French parliament votes against glyphosate ban, again

The French national assembly has voted against banning glyphosate use in the country for the second time in 12 months.

The vote effectively gives glyphosate another three years of use in the country, despite president Macron supporting an outright ban.

See also: Opinion: Judge glyphosate on the science, not on who makes it

French agriculture minister Stephane Travert told newspaper Le Monde that farmers should not shoulder the cost of a ban of the herbicide.

However, he added that, in line with the president and public opinion, France would continue to search for alternative solutions to phase out glyphosate after 2021.   

The move was widely supported by the political left in France, with several amendments looking to enshrine a glyphosate ban within three years into law falling short by a handful of votes.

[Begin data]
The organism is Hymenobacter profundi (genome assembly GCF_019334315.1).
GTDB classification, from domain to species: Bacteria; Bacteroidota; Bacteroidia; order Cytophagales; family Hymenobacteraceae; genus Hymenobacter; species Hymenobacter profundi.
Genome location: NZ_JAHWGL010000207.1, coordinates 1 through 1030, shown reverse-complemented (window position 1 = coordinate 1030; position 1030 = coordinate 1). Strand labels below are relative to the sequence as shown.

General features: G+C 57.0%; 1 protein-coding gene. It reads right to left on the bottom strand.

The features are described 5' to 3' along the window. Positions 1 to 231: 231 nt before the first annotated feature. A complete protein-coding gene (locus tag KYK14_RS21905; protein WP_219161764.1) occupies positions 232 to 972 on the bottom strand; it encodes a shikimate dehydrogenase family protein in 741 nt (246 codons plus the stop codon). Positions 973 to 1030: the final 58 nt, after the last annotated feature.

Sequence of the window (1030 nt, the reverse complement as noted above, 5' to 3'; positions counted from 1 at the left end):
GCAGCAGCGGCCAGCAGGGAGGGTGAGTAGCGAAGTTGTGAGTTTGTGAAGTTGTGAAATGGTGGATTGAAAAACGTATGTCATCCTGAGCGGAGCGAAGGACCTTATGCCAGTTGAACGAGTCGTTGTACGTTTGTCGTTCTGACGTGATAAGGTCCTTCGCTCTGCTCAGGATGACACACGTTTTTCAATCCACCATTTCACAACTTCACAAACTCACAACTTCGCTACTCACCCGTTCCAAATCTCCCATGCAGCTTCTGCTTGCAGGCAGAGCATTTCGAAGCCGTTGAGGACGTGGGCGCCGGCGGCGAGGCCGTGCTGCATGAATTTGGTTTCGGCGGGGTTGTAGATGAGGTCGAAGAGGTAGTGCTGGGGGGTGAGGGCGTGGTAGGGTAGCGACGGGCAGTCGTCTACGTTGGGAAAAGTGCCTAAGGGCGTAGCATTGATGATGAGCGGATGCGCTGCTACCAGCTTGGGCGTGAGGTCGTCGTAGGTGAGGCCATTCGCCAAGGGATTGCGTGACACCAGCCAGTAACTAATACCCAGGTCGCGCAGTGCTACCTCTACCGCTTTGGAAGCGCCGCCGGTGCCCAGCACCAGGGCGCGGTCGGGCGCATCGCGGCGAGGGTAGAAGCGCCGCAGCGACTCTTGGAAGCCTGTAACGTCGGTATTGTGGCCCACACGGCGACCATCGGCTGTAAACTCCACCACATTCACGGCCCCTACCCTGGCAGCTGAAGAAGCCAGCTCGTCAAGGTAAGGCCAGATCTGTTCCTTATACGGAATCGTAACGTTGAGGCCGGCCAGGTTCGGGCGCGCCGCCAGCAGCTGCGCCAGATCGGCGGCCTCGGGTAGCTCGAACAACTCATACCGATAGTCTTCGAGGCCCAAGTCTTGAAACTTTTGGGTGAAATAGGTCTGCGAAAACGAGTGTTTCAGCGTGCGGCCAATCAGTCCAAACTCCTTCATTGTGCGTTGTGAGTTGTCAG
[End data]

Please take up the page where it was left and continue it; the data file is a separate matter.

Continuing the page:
Glyphosate in the news 

Glyphosate or “Roundup”, as it is known to consumers, has been making the headlines almost non-stop in recent weeks, following a landmark court ruling in California awarding $250m (£193m) to a gardener who claimed the product gave him non-Hodgkin lymphoma in 2014.

The EU Commission awarded glyphosate a five-year license at the end of 2017, flying in the face of a 2015 verdict from the International Agency for Research on Cancer – the World Health Organization’s cancer agency – which found glyphosate to be a “probable carcinogen”.

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